4 Teff

How it’s made: One of the world’s smallest grains, malty-nutty-tasting teff contains higher levels of iron than other commonly consumed grains. Iron helps transfer oxygen to working muscles via red blood cells to generate energy for muscular contractions. A British study found that athletes who consumed bread made with teff (versus bread without) had improved iron status at the study’s conclusion.8 In just six weeks, subjects improved their iron levels 172 percent by substituting a teff-based bread for their usual daily bread intake (2-6 slices per day).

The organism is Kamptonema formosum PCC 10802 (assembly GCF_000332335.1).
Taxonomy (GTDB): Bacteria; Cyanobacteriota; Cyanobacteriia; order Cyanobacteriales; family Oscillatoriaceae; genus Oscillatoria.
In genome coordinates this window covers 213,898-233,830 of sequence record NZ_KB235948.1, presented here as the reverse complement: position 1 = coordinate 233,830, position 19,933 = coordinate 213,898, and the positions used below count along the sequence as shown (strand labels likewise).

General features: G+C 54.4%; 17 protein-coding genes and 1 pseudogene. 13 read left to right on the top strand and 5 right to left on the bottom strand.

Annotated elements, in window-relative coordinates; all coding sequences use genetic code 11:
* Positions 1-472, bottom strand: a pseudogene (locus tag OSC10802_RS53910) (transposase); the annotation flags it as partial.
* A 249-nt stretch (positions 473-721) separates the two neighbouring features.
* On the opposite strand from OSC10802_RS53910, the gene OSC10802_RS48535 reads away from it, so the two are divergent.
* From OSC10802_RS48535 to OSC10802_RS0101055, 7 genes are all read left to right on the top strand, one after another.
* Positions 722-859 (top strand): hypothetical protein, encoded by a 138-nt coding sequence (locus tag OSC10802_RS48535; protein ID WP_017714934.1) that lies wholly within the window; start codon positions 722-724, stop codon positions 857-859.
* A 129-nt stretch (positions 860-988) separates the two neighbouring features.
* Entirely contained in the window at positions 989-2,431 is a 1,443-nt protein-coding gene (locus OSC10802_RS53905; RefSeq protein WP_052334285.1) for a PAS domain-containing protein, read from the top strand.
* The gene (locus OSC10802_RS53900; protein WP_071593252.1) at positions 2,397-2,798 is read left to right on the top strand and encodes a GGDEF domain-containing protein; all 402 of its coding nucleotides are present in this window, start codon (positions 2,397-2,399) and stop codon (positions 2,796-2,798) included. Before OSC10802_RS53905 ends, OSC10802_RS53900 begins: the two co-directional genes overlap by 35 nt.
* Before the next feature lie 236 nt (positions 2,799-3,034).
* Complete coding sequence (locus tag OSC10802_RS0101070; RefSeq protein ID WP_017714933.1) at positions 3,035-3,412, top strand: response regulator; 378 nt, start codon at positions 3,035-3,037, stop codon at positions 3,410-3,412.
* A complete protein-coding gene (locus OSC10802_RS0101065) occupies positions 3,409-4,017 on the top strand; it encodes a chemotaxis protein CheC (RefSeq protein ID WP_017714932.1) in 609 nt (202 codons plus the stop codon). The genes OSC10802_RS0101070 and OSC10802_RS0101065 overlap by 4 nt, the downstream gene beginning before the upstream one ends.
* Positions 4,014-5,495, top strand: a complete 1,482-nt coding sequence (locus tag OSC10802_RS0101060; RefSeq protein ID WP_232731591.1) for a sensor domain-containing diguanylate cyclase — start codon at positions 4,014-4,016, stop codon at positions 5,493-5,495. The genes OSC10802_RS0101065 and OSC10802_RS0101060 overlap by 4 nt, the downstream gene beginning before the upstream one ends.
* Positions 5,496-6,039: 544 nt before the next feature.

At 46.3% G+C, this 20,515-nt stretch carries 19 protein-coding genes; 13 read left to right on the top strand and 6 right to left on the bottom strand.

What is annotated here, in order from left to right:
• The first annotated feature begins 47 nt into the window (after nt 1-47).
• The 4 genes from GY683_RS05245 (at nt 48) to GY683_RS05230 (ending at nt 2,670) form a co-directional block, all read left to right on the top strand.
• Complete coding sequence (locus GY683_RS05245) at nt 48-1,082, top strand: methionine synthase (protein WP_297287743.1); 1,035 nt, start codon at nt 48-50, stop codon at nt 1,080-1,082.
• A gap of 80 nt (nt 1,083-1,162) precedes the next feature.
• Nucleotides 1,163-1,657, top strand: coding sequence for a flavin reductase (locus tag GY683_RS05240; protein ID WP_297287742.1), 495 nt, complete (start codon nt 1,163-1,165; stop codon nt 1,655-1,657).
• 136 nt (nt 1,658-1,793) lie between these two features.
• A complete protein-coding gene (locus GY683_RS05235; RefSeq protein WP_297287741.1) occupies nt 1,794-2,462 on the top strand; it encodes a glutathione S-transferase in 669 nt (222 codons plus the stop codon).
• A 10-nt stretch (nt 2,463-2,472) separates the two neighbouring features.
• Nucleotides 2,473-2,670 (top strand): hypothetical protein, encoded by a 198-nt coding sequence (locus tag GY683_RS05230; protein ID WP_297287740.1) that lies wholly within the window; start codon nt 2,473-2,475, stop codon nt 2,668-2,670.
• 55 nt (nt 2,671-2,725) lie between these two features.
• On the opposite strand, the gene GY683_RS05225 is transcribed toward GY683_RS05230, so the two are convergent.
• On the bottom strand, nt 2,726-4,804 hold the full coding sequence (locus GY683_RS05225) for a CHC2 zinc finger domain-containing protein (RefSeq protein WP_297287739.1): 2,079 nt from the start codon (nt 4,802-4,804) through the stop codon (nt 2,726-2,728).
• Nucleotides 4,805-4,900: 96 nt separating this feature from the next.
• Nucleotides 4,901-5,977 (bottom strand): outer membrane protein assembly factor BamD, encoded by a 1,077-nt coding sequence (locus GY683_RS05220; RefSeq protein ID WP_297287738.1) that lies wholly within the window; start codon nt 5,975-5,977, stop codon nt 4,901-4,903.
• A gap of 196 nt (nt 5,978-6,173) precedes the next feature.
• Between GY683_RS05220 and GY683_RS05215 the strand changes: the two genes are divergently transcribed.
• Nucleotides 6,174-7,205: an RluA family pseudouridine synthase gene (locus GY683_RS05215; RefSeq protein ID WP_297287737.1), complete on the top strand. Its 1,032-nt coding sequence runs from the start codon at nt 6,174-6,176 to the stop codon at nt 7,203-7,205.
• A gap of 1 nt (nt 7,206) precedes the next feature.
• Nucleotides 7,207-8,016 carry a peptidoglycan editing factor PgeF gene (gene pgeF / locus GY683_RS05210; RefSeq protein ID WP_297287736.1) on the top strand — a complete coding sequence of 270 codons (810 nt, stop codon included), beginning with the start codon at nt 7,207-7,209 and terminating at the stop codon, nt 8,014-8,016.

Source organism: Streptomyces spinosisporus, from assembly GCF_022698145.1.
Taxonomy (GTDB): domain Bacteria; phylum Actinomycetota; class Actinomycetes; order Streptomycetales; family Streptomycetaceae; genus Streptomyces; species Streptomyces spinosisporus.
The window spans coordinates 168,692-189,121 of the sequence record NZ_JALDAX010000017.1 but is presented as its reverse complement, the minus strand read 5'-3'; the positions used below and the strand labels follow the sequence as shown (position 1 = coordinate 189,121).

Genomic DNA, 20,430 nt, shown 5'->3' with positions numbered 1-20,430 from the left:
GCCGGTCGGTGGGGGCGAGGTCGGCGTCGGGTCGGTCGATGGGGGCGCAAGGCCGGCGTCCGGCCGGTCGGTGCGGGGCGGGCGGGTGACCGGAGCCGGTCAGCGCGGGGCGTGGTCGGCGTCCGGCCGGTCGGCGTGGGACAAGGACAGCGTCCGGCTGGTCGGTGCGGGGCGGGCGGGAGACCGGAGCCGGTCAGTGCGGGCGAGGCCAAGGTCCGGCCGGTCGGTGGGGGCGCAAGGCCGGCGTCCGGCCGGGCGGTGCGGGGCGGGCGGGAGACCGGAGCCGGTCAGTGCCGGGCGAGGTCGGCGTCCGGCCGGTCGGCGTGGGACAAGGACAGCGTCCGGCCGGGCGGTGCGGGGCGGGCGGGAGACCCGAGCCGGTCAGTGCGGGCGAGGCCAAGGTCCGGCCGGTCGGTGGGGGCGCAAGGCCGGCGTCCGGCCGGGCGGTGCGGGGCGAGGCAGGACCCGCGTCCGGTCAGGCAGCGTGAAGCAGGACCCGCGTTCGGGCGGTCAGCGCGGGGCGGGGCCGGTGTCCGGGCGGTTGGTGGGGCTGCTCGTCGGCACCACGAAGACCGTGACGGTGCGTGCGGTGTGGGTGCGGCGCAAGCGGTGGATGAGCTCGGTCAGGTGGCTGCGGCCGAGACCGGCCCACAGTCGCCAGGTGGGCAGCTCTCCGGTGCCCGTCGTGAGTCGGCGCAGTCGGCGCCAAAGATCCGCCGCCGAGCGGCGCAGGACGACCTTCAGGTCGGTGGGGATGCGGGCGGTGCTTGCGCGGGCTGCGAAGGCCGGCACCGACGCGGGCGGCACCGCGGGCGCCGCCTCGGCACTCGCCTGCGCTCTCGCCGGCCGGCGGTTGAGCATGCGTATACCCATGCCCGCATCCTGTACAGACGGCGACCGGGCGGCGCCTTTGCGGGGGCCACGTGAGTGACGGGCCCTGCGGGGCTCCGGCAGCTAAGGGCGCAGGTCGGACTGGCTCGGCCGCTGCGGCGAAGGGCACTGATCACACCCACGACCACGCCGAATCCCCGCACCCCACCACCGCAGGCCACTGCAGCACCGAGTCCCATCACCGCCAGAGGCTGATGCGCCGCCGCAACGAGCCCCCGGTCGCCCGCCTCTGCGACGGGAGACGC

Nutrition perk: Teff is a worthy source of fat-fighting dietary fiber and a range of must-have nutrients like B vitamins, magnesium, manganese, and phosphorus.

Need to know: As with quinoa and rice, teff is naturally gluten-free, making it a good whole-grain option for those avoiding gluten.

How to use it: Teff releases its starch during cooking to create a thick mixture. This can be exploited to make puddings, riffs on polenta, or breakfast porridge similar in consistency of Cream of Wheat. Teff flour can also be used in all sorts of applications like pancakes, waffles, muffins, and cookies.